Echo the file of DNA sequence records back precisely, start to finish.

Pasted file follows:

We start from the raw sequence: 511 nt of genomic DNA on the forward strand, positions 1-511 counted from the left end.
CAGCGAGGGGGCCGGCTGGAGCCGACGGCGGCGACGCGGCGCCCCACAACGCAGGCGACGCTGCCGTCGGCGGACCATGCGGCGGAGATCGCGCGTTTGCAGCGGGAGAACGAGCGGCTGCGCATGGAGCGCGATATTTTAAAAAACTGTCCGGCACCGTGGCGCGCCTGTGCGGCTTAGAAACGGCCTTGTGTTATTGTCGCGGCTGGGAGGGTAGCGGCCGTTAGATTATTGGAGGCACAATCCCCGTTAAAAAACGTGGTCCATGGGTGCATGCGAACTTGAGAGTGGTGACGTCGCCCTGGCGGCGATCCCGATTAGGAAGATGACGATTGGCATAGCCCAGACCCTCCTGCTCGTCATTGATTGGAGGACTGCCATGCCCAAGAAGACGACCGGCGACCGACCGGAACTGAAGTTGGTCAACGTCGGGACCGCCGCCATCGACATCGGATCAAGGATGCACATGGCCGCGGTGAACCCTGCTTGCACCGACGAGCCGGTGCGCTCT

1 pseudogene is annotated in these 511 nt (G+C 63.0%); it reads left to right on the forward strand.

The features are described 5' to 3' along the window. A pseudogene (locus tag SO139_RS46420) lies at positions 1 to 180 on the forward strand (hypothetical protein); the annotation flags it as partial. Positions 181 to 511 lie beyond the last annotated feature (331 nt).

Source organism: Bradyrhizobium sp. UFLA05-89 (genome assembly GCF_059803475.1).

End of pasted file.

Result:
We start from the raw sequence: 511 nt of genomic DNA on the forward strand, positions 1-511 counted from the left end.
CAGCGAGGGGGCCGGCTGGAGCCGACGGCGGCGACGCGGCGCCCCACAACGCAGGCGACGCTGCCGTCGGCGGACCATGCGGCGGAGATCGCGCGTTTGCAGCGGGAGAACGAGCGGCTGCGCATGGAGCGCGATATTTTAAAAAACTGTCCGGCACCGTGGCGCGCCTGTGCGGCTTAGAAACGGCCTTGTGTTATTGTCGCGGCTGGGAGGGTAGCGGCCGTTAGATTATTGGAGGCACAATCCCCGTTAAAAAACGTGGTCCATGGGTGCATGCGAACTTGAGAGTGGTGACGTCGCCCTGGCGGCGATCCCGATTAGGAAGATGACGATTGGCATAGCCCAGACCCTCCTGCTCGTCATTGATTGGAGGACTGCCATGCCCAAGAAGACGACCGGCGACCGACCGGAACTGAAGTTGGTCAACGTCGGGACCGCCGCCATCGACATCGGATCAAGGATGCACATGGCCGCGGTGAACCCTGCTTGCACCGACGAGCCGGTGCGCTCT

1 pseudogene is annotated in these 511 nt (G+C 63.0%); it reads left to right on the forward strand.

The features are described 5' to 3' along the window. A pseudogene (locus tag SO139_RS46420) lies at positions 1 to 180 on the forward strand (hypothetical protein); the annotation flags it as partial. Positions 181 to 511 lie beyond the last annotated feature (331 nt).

Source organism: Bradyrhizobium sp. UFLA05-89 (genome assembly GCF_059803475.1).